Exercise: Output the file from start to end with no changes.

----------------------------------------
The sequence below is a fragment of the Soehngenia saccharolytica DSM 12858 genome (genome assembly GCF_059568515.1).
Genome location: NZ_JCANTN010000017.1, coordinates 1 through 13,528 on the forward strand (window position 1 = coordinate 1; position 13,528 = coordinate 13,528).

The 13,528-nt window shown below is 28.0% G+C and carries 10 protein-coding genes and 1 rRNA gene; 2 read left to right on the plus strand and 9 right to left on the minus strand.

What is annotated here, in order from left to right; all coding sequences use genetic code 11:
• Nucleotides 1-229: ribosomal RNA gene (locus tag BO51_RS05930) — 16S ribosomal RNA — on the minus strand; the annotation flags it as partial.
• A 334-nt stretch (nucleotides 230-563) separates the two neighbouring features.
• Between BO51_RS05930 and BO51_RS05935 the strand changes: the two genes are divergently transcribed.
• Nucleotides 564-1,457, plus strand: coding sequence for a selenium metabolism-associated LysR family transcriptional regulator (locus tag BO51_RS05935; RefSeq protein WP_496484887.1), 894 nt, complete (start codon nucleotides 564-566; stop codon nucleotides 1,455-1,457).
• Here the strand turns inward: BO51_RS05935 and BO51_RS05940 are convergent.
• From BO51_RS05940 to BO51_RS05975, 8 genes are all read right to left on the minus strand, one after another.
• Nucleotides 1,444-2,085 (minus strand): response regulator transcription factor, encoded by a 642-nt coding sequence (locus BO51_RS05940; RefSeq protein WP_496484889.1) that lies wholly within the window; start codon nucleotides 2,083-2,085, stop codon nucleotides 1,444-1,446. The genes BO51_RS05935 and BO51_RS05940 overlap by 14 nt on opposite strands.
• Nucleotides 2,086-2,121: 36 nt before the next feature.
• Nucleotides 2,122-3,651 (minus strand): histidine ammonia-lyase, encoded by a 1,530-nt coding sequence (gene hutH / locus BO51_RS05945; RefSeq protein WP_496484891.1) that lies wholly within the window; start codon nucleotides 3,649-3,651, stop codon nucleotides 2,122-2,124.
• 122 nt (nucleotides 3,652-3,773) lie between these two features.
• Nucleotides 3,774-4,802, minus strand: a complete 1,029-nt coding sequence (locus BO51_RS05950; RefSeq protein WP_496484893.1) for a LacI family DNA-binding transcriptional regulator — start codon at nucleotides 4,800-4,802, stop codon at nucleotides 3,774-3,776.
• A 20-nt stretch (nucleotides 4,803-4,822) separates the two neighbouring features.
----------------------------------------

The sequence below is a fragment of the Soehngenia saccharolytica DSM 12858 genome (genome assembly GCF_059568515.1).
Genome location: NZ_JCANTN010000017.1, coordinates 1 through 13,528 on the forward strand (window position 1 = coordinate 1; position 13,528 = coordinate 13,528).

The 13,528-nt window shown below is 28.0% G+C and carries 10 protein-coding genes and 1 rRNA gene; 2 read left to right on the plus strand and 9 right to left on the minus strand.

What is annotated here, in order from left to right; all coding sequences use genetic code 11:
• Nucleotides 1-229: ribosomal RNA gene (locus tag BO51_RS05930) — 16S ribosomal RNA — on the minus strand; the annotation flags it as partial.
• A 334-nt stretch (nucleotides 230-563) separates the two neighbouring features.
• Between BO51_RS05930 and BO51_RS05935 the strand changes: the two genes are divergently transcribed.
• Nucleotides 564-1,457, plus strand: coding sequence for a selenium metabolism-associated LysR family transcriptional regulator (locus tag BO51_RS05935; RefSeq protein WP_496484887.1), 894 nt, complete (start codon nucleotides 564-566; stop codon nucleotides 1,455-1,457).
• Here the strand turns inward: BO51_RS05935 and BO51_RS05940 are convergent.
• From BO51_RS05940 to BO51_RS05975, 8 genes are all read right to left on the minus strand, one after another.
• Nucleotides 1,444-2,085 (minus strand): response regulator transcription factor, encoded by a 642-nt coding sequence (locus BO51_RS05940; RefSeq protein WP_496484889.1) that lies wholly within the window; start codon nucleotides 2,083-2,085, stop codon nucleotides 1,444-1,446. The genes BO51_RS05935 and BO51_RS05940 overlap by 14 nt on opposite strands.
• Nucleotides 2,086-2,121: 36 nt before the next feature.
• Nucleotides 2,122-3,651 (minus strand): histidine ammonia-lyase, encoded by a 1,530-nt coding sequence (gene hutH / locus BO51_RS05945; RefSeq protein WP_496484891.1) that lies wholly within the window; start codon nucleotides 3,649-3,651, stop codon nucleotides 2,122-2,124.
• 122 nt (nucleotides 3,652-3,773) lie between these two features.
• Nucleotides 3,774-4,802, minus strand: a complete 1,029-nt coding sequence (locus BO51_RS05950; RefSeq protein WP_496484893.1) for a LacI family DNA-binding transcriptional regulator — start codon at nucleotides 4,800-4,802, stop codon at nucleotides 3,774-3,776.
• A 20-nt stretch (nucleotides 4,803-4,822) separates the two neighbouring features.